Transforms are applied in the order in which they are encountered in a file. The ordering can be used to simplify the matching portions of transforms.
Suppose all files delivered in /foo should have a default group of sys, except those files delivered in /foo/bar, which should have a default group of bin.
You could write a complex regular expression that matches all paths that begin with /foo except for paths that begin with /foo/bar. Using the ordering of transforms makes this matching much simpler.
When ordering default transforms, always go from most specific to most general. Otherwise the latter rules will never be used.
For this example, use the following two rules:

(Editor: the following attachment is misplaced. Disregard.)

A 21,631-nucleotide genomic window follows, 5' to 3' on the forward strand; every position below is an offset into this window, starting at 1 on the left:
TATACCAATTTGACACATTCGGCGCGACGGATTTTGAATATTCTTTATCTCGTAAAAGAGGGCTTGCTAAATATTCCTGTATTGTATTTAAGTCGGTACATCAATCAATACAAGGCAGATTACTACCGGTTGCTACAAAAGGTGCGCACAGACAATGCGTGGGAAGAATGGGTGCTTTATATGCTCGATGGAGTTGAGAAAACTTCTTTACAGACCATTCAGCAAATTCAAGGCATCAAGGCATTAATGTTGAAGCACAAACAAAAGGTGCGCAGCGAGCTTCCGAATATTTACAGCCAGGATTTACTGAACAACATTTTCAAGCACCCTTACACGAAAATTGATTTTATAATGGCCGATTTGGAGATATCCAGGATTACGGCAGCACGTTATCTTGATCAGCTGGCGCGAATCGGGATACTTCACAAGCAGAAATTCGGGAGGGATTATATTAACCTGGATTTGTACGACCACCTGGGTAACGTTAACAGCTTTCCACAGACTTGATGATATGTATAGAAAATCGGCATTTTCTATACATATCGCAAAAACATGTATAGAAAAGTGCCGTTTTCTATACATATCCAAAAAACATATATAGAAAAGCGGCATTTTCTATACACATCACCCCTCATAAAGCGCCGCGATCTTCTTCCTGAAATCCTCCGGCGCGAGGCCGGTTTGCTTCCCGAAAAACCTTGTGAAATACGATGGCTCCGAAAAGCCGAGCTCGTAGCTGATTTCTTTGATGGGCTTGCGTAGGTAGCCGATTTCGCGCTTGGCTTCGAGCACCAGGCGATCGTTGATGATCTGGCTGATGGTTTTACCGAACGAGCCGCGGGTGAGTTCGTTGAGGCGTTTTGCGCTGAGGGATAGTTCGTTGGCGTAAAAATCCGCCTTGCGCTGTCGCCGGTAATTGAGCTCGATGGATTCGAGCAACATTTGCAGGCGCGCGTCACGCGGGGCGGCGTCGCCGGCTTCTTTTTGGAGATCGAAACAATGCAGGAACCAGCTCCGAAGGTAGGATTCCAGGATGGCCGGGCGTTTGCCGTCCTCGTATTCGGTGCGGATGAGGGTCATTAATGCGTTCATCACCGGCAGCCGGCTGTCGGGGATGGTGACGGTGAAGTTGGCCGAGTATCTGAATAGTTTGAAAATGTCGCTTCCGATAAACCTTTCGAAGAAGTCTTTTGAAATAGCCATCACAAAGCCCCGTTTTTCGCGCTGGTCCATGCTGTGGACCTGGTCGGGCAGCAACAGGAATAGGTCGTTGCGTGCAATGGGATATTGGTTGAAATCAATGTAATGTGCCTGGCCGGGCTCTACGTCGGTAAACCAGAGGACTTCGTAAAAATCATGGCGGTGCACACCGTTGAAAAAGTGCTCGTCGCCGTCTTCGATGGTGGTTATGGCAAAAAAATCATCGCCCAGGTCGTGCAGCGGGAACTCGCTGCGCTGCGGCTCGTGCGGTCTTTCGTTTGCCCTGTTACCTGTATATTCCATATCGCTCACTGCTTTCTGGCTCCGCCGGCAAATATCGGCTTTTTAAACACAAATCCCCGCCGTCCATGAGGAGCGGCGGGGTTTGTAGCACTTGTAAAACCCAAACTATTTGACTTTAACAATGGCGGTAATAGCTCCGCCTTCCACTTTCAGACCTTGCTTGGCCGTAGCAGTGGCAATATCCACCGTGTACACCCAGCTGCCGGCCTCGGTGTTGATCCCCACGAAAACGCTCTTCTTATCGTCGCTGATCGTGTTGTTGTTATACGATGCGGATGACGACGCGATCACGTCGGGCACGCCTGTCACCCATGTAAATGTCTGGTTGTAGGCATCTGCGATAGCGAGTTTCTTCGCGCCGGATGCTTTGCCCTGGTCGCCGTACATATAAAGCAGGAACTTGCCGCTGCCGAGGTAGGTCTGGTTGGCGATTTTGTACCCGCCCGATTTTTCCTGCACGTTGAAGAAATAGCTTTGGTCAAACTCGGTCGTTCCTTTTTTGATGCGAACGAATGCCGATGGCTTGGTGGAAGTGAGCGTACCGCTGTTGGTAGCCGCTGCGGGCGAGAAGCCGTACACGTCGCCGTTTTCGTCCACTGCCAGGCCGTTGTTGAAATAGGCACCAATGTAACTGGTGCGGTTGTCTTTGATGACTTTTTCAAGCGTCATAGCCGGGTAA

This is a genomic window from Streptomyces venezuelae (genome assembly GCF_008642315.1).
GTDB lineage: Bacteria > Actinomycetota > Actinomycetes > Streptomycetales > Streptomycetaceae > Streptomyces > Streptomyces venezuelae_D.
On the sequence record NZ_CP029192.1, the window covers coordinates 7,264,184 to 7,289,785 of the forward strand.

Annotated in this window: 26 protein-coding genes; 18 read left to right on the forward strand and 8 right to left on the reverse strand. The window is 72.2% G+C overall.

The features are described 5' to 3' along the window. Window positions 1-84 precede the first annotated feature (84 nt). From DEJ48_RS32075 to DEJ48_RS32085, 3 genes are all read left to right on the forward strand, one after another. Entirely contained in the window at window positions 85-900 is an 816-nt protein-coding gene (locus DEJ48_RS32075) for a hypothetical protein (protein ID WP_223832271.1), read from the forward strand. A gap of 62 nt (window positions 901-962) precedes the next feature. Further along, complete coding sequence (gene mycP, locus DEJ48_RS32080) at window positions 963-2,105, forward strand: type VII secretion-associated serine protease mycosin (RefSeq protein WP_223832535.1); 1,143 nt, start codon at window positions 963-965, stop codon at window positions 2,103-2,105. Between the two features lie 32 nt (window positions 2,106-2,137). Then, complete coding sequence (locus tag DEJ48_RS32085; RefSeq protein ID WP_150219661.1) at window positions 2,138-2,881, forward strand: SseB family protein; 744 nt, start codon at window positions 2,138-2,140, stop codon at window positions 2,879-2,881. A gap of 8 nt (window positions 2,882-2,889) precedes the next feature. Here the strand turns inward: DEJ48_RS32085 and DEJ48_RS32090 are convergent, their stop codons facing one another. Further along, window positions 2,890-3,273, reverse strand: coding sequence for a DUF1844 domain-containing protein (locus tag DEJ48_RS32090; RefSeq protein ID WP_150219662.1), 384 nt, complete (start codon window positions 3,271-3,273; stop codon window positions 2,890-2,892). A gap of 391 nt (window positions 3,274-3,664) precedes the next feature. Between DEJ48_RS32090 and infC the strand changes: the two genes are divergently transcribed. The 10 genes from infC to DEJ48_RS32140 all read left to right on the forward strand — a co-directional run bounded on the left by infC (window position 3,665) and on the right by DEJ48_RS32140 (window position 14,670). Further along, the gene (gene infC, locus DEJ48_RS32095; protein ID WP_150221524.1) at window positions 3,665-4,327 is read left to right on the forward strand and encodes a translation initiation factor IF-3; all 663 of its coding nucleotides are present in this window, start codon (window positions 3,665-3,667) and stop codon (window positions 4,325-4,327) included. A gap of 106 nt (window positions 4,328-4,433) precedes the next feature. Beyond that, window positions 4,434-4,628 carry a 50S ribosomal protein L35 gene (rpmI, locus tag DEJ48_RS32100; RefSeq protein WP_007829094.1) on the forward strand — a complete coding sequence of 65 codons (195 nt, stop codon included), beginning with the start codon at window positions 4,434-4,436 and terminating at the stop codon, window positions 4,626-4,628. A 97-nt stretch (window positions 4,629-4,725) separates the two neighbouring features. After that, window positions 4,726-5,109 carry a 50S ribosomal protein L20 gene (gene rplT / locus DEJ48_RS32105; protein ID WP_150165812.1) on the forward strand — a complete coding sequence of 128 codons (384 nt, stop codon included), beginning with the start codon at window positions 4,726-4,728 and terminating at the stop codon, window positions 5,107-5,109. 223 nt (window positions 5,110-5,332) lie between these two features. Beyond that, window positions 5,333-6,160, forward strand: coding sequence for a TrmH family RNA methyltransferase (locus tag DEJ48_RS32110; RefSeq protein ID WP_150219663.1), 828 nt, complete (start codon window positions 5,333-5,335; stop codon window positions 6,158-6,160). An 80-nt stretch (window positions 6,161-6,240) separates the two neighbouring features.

<transform file path=foo/bar/.* -> default group bin> <transform file path=foo/.* -> default group sys>
Using transforms to add an action using the matching method previously described would be difficult since you would need to find a pattern that matched each package delivered once and only once. The pkgmogrify tool creates synthetic actions to help with this issue. As pkgmogrify processes manifests, for each manifest that sets the pkg.fmri attribute, a synthetic pkg action is created by pkgmogrify. You can match against the pkg action as if it were actually in the manifest.
For example, suppose you wanted to add to every package an action containing the web site example.com, where the source code for the delivered software can be found. The following transform accomplishes that:
<transform pkg -> emit set info.source-url=http://example.com>